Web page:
By Jorden Blucher, Contributor
With all that has been going on in the world lately, I’ve been thinking a lot about the light in the gloom. The silver lining is a more common way to put it, but light in the gloom seems more fitting to me as a follower of Jesus. Unfortunately, whether we believe in a god or not we often miss the light, because we are so focused on the gloom.
In 1996 my friend Jarrod was killed in a car accident a week after we graduated from high school. On the morning before his death, I spoke to him on the phone and had planned to go meet him at his work. I never made it, and he was killed as he was leaving. At the emergency department, I, Jarrod’s girlfriend, and another friend somehow persuaded a nurse to let us see his body. We made it as far as the green line by the door, in clear view of his body on the steel ER table.
Almost exactly a year earlier, I had become a father to a son, and now I was a witness to a life lost. My life plans on that day in 1996 were shaky at best, and emotionally I was a lost soul. In the moments after seeing Jarrod’s body, I became completely unmoored and spent the next several years angry at everything and desperate to find understanding and my place in the world.
Jarrod was non-judgmental, empathetic, and compassionate beyond his years. The reason we became friends was that the year prior he was worried about me, he saw that I was struggling and he wanted to help. Since Jarrod’s death, I have tried to learn from his non-judgmental ways with varying degrees of success. All the while I’ve struggled with why he was taken so young. What was God’s plan in all of this?
It is most likely that I’ve suffered from depression all of my life, but I was not officially diagnosed until 2009 after I was laid off from my job as a creative director of a living history park by my embezzling boss, who needed more money for his secret cattle business. The last two years have been the hardest I’ve ever experienced in terms of my depression. When I reread my journals from this time I shudder at how dark a place I was in. At one point, my wife Erin told me she was worried that one day I would go for a walk and she would then find me hanging from a tree.
Amid this darkness, I came to realize that in his death, Jarrod has been instrumental in keeping me alive. I feel incredibly selfish and slightly ridiculous writing that, but knowing the type of pain I would inflict on my family and loved ones if I were to end my suffering has kept me safe. This in turn has allowed me to make monumental gains in coping with my depression and I am now in a far better place.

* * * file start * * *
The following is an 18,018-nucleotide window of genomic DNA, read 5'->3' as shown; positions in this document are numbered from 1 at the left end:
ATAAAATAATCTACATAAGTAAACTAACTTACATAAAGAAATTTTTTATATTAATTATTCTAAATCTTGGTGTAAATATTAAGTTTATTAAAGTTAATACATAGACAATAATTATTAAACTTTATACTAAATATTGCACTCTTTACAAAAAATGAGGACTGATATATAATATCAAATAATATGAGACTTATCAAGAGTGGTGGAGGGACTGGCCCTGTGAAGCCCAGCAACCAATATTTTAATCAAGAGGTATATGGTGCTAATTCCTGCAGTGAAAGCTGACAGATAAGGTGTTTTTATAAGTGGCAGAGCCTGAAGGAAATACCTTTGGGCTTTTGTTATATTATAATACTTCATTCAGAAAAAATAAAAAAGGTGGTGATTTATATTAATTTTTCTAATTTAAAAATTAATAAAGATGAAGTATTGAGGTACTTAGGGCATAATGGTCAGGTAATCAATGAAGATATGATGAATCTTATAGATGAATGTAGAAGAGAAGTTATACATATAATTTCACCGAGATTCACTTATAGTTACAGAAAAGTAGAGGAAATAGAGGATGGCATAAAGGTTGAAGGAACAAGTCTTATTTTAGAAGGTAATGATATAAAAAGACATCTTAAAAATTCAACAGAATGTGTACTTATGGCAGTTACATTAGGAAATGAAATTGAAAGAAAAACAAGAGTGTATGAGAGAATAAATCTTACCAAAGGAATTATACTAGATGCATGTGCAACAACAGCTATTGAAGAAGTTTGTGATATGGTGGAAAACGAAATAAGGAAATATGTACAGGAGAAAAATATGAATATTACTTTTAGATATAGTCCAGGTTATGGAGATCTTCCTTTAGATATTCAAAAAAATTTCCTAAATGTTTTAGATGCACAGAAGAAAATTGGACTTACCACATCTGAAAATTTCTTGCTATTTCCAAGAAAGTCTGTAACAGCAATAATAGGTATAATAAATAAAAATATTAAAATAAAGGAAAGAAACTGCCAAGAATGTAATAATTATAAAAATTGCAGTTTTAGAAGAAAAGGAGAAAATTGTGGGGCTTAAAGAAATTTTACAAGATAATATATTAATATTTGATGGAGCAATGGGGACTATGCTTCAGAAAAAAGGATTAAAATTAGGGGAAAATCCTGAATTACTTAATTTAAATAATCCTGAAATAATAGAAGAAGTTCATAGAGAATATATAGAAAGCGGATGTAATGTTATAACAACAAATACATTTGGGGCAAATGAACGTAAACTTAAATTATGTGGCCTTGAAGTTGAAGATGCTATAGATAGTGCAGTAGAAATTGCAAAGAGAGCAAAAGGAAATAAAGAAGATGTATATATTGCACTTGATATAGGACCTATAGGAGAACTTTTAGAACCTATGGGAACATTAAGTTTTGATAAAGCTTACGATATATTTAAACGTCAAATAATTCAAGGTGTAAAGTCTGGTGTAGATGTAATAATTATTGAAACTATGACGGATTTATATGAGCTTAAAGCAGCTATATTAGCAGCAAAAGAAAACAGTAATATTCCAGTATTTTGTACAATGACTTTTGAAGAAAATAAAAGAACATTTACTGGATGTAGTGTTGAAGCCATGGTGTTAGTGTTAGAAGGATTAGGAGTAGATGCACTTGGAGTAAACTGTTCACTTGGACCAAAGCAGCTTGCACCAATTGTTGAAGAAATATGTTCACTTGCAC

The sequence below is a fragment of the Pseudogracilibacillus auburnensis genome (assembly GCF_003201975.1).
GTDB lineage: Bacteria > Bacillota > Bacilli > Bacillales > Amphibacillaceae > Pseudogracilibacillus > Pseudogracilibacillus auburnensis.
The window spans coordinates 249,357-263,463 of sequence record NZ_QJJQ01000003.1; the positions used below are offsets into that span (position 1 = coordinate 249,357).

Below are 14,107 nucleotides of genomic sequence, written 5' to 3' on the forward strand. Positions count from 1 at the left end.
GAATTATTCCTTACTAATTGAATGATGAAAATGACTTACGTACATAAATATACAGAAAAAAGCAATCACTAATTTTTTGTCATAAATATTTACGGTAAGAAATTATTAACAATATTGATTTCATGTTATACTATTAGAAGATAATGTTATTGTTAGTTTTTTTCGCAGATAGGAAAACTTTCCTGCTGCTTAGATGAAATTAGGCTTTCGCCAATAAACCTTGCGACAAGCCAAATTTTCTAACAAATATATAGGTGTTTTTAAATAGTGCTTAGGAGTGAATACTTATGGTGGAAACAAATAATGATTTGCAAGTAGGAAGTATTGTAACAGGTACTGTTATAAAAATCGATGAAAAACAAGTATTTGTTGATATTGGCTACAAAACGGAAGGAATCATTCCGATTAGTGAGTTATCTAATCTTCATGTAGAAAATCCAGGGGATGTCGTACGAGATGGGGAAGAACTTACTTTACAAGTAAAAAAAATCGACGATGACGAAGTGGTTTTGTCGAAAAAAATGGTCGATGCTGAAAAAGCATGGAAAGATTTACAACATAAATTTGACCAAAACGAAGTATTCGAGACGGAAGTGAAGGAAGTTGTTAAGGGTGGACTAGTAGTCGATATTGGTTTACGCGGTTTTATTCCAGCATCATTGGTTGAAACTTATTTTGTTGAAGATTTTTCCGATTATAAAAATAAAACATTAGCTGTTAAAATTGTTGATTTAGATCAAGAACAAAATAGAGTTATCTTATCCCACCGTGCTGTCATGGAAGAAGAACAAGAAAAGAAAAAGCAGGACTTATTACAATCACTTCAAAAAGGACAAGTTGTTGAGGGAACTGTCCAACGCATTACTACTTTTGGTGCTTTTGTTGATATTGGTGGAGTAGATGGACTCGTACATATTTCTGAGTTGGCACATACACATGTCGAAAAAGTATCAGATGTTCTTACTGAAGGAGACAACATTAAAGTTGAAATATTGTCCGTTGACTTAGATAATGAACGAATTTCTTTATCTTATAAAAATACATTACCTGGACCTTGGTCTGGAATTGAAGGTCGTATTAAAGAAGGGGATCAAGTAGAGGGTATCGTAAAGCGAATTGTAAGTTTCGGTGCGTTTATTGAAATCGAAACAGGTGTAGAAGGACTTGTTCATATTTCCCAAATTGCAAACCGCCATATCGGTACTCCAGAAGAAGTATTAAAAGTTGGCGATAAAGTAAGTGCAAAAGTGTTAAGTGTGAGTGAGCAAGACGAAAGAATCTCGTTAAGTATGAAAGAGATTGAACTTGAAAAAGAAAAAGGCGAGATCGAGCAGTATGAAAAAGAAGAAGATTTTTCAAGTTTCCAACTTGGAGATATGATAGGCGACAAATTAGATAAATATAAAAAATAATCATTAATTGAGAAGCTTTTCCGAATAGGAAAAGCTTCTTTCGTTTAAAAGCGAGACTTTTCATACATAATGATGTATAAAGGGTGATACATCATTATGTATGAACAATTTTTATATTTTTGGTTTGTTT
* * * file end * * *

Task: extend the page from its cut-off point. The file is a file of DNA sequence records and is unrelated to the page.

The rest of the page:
I’ve been a stay-at-home-dad since that embezzling boss let me go on a Monday morning eleven years ago. I am not bitter about that incident, not anymore. Rather, I am beyond grateful, despite all the times I stomped around the house insisting that I needed to get a job. Eventually, I came to understand that I was right where God wanted me to be.
Recently, though, I stepped into a business opportunity that was interesting and flexible enough for me to want to try out. Unfortunately, it did not work out, but in the time that I did try to make it work, I became friends with someone who had formerly been an acquaintance. One day, when he stopped by to talk about a weekly men’s group I help facilitate at Charlotte Congregational Church–a group that has been instrumental in my wellbeing over these past eight months–our conversation turned to some personal issue he was having. We talked for some time standing there in the warm fall sun, and when he left, I realized that my foray back into the working world was not meant to make me buckets of money. Instead, it had been God’s plan for the two of us to build our friendship so that we could help each other.
Finding the light in the everyday is so important to our wellbeing and something many of us have forgotten how to do. Sometimes, the light comes from something monumental that happened years before, and sometimes it is right in front of us in the moment. Regardless of how or when it arrives, we should all be grateful for the light, no matter how faint, that cuts through the gloom.
Hold fast. Slow yourself down. Unshackle the joy.
Jorden Blucher is a stay-at-home-dad who writes a weekly blog about the nuances of life and his journey with depression.